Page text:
Mehr Meer is one woman’s evocative account of a nomadic childhood and youth in the 1950s and 1960s, a poignant memoir that richly deserves its place on the bestseller lists and the award of the Swiss Book Prize.
As a child, Rakusa was an outsider, a stranger in each of her transient homes where her family lived in rented apartments with the suitcases open and ready to go. She was a girl who spoke four languages, who loved Dostoevsky and Catholic ritual, Bach and Jewish mysticism, who studied her atlas and crossed continents in her head, who longed for the sea in a country without a coast.
Mehr Meer offers up short vignettes that centre around key memories – the discovery of a favourite author, a conversation with a grandparent, games with a childhood friend, first kisses, piano practice, playing with dolls … And the beauty of the book lies in the descriptiveness of the language. Rakusa conjures up the loneliness of the nursery during an enforced siesta, the joy of wearing knee-high socks (a sign that summer is on its way), the dizziness that follows an imaginary journey across the deep-blue ocean.
Borders and journeys loom large. Rakusa’s roots are in Eastern Europe, hidden behind the most forbidding border of them all, the Iron Curtain. After the nomadism of her early childhood, during which Rakusa longed for her parents to settle in one place, she develops a yearning for travel. In a sense, Rakusa’s travelling is a search for home – and as such, it is a quest that can never be fulfilled, although each journey is a delight. But more important to Rakusa than physical travel is the exploration of the inner geography of the mind, the boundless inner space that she first discovers through Dostoevsky.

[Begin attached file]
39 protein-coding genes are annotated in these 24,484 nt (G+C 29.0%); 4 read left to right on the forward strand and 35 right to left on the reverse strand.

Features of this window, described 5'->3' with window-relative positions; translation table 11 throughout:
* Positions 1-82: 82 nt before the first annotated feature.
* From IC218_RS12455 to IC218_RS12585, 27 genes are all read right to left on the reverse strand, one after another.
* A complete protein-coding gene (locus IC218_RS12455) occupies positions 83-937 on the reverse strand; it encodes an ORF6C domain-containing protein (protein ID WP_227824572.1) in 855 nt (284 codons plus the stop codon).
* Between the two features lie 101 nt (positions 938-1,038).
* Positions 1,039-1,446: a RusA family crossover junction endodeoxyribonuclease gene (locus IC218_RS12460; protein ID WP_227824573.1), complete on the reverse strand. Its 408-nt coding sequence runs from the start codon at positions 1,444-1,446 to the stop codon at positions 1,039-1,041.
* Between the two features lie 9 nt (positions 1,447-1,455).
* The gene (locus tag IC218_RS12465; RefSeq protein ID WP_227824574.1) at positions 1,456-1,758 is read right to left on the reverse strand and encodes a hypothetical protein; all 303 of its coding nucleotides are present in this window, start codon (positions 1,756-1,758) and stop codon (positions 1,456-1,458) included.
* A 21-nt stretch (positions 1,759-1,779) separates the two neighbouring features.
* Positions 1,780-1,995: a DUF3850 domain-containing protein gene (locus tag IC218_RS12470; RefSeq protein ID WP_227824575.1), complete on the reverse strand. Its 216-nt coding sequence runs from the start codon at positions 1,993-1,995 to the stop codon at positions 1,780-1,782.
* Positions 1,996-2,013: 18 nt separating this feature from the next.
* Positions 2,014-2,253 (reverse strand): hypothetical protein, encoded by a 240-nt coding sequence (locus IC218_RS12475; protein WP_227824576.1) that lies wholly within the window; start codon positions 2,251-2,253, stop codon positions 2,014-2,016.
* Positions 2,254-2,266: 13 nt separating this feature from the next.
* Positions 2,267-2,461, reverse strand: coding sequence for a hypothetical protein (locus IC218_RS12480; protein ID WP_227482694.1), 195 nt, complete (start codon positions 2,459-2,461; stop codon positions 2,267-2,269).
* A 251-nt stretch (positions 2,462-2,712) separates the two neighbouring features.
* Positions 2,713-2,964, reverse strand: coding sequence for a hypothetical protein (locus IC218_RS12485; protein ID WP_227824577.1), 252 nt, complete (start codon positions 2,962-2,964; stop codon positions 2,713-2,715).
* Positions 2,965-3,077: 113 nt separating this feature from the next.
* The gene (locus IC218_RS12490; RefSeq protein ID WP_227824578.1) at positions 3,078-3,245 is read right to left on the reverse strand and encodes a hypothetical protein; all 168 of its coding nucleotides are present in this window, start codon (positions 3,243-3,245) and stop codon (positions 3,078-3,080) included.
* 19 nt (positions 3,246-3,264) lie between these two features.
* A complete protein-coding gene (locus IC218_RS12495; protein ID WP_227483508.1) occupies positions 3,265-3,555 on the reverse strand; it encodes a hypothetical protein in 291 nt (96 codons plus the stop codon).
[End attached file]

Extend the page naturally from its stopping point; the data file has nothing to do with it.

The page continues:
Poetry, songs, dialogues, and synopses of novels are woven into Rakusa’s prose. The style is simple, reflective, probing – poetic without being pretentious. Rakusa’s personal story intersects with wider European history and culture, but its principal appeal lies in the beauty of the writing and the skewed perspective of someone standing slightly to one side. As a child, Rakusa realizes that sentences like ‘the grass is yawning’ are liable to cause consternation; in Mehr Meer unusual associations, impressions and perceptions give the narrative its magic, revealing the fascination of simple childhood moments.